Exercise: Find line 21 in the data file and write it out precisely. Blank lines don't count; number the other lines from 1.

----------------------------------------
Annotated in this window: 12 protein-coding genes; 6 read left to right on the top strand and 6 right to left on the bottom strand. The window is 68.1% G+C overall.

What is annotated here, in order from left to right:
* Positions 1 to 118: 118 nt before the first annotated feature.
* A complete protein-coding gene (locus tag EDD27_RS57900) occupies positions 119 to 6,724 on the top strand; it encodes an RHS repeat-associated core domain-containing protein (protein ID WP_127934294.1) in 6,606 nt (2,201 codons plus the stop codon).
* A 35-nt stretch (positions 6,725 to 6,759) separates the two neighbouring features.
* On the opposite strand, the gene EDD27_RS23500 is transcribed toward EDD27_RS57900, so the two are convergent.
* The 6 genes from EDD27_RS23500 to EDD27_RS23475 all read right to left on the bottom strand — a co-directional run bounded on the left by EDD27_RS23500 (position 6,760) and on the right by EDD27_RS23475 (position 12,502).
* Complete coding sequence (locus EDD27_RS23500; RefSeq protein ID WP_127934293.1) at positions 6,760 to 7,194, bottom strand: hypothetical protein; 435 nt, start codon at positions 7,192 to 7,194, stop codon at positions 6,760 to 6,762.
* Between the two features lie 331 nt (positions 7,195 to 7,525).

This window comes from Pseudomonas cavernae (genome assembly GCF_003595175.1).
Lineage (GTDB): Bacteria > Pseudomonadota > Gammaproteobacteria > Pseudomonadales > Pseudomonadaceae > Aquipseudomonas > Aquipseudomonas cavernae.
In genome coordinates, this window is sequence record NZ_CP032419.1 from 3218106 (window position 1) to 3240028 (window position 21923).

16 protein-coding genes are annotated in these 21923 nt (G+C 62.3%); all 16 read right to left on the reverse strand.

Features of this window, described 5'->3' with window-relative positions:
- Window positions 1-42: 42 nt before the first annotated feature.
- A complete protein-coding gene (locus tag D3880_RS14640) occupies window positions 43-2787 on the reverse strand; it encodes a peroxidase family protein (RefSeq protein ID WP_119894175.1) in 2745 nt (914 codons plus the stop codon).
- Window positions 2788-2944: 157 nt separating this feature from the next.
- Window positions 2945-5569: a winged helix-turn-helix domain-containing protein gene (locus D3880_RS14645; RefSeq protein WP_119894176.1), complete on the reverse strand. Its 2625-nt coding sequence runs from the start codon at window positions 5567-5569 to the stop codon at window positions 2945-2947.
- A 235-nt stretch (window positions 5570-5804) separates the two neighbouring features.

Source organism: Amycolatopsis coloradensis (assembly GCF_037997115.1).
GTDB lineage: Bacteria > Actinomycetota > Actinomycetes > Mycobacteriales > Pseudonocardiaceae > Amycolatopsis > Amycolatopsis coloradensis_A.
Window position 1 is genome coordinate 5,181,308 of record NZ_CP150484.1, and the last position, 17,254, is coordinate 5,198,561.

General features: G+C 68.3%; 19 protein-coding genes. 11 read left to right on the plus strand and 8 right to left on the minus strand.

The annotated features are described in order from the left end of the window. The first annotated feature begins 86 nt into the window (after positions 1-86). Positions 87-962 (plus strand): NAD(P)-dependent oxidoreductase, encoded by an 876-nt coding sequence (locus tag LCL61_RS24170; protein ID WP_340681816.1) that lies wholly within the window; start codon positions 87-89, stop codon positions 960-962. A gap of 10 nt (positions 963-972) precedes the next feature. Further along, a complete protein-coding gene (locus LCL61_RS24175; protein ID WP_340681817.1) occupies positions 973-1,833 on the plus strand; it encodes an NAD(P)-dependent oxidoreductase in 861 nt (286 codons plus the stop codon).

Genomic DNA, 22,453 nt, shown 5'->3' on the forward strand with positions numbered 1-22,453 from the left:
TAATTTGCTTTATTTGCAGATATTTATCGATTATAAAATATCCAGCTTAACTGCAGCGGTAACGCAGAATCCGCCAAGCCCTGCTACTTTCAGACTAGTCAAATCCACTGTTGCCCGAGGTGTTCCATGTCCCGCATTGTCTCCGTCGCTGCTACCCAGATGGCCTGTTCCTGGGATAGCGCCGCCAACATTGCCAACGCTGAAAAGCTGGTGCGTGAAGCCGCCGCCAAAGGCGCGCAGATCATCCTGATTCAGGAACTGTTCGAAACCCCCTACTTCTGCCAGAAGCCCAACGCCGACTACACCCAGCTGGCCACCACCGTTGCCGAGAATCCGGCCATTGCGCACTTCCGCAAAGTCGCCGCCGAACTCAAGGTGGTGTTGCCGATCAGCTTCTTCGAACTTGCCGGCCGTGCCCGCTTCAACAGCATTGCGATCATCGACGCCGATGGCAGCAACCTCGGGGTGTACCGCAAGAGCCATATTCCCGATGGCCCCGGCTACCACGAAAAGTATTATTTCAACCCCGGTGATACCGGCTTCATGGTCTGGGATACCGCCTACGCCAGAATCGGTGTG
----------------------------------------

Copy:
GTDB lineage: Bacteria > Actinomycetota > Actinomycetes > Mycobacteriales > Pseudonocardiaceae > Amycolatopsis > Amycolatopsis coloradensis_A.